W3C home > Mailing lists > Public > www-style@w3.org > December 2013

Re: Proposal: will-animate property

From: Dirk Schulze <dschulze@adobe.com>
Date: Tue, 3 Dec 2013 00:47:46 -0800
To: "robert@ocallahan.org" <robert@ocallahan.org>
CC: "L. David Baron" <dbaron@dbaron.org>, Benoit Girard <bgirard@mozilla.com>, Ali Juma <ajuma@chromium.org>, Matt Woodrow <matt@mozilla.com>, Cameron McCormack <cmccormack@mozilla.com>, www-style <www-style@w3.org>, "Tab Atkins Jr." <jackalmage@gmail.com>
Message-ID: <3836C7CE-49B3-4782-8730-9415FC590E2B@adobe.com>

On Dec 3, 2013, at 2:47 AM, Robert O'Callahan <robert@ocallahan.org> wrote:

> On Tue, Dec 3, 2013 at 12:21 PM, Dirk Schulze <dschulze@adobe.com> wrote:
> On Dec 2, 2013, at 9:33 PM, Robert O'Callahan <robert@ocallahan.org> wrote:
> > That's true for a property like 'buffered-rendering' that appears to force a particular implementation. But 'will-animate' is the right level of abstraction to give the implementation the information it needs to make the right decision. If the decision is "we don't need to do anything special to handle animation of this property", that's fine.
> I think you are missing the important part of the proposal (with your addition). It is not a hint anymore. It changes behavior and limits the implementation on the decision if it follows the hint or doesn’t.
> Creating a stacking context can't be a problem for any implementation: many properties already do it, and we keep adding more to that list. That is the only correctness-affecting behavior change.

So far we elaborated when a property needs to create a stacking context and when it doesn’t. To say one property more that creates a stacking context or less doesn’t matter seems shortsighted.

> Without the creation of a stacking context, I would be a bit less concerned, even though I still fear that it can not be used in an interoperable way. Implementations *are* different. The proposal would require a certain way of implementation so that all user agents can benefit of it in the same way which is simply not the case today.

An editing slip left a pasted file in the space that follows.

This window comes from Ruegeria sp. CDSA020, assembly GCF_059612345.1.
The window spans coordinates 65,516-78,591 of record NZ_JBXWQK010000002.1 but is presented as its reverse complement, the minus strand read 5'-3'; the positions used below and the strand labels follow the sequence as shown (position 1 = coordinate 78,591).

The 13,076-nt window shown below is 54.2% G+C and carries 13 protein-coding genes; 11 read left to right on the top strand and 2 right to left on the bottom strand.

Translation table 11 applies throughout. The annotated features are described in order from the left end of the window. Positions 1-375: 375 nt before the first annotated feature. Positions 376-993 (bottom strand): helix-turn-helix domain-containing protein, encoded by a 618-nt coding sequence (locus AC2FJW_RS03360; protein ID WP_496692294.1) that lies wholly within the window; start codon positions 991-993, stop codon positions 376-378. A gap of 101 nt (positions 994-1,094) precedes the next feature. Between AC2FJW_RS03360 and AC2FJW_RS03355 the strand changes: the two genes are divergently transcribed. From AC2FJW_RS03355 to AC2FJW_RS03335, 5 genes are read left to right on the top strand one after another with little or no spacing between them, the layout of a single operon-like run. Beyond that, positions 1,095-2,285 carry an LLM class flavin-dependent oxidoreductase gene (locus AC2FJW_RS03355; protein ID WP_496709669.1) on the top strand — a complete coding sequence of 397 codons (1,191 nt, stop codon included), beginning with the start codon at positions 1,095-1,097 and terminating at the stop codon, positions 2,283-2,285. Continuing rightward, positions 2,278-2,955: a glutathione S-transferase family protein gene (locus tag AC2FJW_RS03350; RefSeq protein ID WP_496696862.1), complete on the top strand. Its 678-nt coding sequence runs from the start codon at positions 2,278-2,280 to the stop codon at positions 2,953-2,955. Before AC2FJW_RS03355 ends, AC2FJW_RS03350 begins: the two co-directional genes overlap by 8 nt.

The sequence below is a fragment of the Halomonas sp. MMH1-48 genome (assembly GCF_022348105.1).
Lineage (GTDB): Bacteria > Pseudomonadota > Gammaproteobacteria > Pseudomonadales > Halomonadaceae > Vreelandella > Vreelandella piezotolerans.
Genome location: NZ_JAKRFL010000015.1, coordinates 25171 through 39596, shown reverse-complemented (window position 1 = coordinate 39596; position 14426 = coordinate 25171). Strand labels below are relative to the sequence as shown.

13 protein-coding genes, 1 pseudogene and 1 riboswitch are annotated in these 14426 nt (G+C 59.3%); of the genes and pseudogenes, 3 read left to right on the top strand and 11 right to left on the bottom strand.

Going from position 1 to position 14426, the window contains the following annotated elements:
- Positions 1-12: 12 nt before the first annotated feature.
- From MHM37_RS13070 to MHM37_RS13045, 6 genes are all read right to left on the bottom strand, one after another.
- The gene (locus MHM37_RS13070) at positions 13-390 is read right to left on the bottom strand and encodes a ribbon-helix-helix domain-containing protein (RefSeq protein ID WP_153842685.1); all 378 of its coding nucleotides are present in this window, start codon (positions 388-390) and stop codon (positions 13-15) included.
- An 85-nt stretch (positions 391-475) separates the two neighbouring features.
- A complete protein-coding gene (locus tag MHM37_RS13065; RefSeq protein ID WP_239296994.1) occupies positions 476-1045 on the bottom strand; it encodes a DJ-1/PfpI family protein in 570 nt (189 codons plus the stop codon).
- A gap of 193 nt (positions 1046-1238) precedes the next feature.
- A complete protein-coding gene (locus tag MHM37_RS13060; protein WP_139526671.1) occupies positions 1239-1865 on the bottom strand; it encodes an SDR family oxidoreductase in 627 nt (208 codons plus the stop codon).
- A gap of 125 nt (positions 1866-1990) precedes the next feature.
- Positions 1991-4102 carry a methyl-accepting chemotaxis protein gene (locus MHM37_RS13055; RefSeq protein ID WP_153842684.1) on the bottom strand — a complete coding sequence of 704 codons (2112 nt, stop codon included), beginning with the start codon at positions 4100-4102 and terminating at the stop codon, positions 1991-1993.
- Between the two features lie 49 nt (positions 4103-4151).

> Are you saying that "will-animate:transform" is somehow worse than using "transform:translateZ(1px)" to indicate the same thing, i.e. what people do today?

>From the functionality it is not worse. From the signal to authors it might be. See comments at the end.

> This can be seen on noticeable differences on scrolling, one reason why this property was suggested in the first place. You will end up with “Works best on Chrome” or “works best on iPad” on web sites very quickly depending where the property is more attractive for authors which again probably depends on market share (or where the authors makes most money). I am pretty opposed to a property that deliberately causes a wider diversity. This is not the task of CSS.
> Currently authors are taught specific hacks to trigger browser heuristics to get the performance characteristics they need. I think will-animate will improve that situation, and I fail to see how it could hurt.
> It might help if you presented more specific scenarios that you're concerned about.

I already did. To summarize:

- We already have different implementations of the compositor in browsers
- Scrolling (one gainer) is implemented differently in browsers
- teaching authors browser specifics that they rely on later -> improvements on compositor and heuristics get harder
- performance benefits are different depending on the platform may lead to things like * { will-animate: all; }
- buffered rendering for animated transforms and filters might not be true for all time (see NVPath)

My personal guess is that implementations will work on the last point more in the next 2-3 years. Creating a stacking context would harm more at that time.


> Rob
> -- 
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Received on Tuesday, 3 December 2013 08:48:32 UTC

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